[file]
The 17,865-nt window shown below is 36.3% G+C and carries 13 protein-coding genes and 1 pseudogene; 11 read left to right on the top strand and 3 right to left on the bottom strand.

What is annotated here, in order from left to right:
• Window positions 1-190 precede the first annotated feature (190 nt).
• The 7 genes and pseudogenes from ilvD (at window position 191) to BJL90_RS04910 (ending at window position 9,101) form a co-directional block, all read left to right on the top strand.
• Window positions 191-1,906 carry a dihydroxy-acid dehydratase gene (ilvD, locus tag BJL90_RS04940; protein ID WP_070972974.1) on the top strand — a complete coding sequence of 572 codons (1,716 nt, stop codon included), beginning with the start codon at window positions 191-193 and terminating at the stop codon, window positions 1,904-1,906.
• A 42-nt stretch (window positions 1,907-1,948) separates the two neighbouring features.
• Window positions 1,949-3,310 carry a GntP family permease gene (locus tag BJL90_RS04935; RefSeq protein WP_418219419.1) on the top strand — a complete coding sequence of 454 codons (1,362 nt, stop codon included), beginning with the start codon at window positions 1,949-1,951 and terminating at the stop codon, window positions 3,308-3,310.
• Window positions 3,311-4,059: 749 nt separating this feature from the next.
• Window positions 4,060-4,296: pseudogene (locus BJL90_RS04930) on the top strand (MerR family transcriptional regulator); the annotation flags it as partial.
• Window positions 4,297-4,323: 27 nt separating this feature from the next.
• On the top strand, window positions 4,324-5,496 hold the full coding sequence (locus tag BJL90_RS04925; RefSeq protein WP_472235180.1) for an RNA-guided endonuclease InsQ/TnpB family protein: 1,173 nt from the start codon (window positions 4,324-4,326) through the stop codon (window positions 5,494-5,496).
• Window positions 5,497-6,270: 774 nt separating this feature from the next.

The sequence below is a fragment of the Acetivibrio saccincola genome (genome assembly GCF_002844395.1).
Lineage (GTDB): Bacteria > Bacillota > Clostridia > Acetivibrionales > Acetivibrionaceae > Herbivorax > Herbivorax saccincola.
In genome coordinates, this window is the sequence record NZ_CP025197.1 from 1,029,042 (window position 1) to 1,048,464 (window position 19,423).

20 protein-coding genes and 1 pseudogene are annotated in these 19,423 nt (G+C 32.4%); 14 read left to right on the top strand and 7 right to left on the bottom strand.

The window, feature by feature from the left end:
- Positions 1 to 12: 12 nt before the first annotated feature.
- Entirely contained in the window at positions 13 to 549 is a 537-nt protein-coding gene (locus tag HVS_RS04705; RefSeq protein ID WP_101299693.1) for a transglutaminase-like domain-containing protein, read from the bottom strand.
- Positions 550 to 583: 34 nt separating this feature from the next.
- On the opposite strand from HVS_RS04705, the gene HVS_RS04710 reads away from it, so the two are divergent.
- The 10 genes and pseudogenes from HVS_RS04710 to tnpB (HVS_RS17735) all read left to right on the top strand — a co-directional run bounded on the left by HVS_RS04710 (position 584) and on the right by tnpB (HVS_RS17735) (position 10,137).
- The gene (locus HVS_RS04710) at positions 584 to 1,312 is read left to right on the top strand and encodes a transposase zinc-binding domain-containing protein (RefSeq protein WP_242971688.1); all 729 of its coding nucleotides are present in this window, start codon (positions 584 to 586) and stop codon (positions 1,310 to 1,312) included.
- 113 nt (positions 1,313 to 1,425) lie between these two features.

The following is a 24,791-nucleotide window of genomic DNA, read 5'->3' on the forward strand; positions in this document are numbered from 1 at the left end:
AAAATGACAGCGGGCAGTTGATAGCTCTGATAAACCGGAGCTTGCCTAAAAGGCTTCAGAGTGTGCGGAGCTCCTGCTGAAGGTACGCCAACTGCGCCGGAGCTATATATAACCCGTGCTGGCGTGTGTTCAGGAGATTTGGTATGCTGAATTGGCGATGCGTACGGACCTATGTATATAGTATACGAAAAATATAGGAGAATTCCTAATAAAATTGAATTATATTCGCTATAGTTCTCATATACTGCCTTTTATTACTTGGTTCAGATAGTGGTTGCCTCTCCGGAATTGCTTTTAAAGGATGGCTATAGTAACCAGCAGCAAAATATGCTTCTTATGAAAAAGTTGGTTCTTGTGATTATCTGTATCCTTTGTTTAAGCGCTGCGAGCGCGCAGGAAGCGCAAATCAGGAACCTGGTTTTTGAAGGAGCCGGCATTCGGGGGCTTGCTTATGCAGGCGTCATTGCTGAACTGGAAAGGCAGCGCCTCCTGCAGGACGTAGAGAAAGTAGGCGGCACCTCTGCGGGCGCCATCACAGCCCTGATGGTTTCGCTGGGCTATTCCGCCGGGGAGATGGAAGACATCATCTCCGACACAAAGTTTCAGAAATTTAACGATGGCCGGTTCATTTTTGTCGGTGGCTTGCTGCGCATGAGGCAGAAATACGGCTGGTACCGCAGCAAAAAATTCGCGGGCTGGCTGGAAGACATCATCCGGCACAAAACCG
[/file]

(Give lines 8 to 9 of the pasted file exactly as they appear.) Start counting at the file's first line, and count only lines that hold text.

• Window positions 3,311-4,059: 749 nt separating this feature from the next.
• Window positions 4,060-4,296: pseudogene (locus BJL90_RS04930) on the top strand (MerR family transcriptional regulator); the annotation flags it as partial.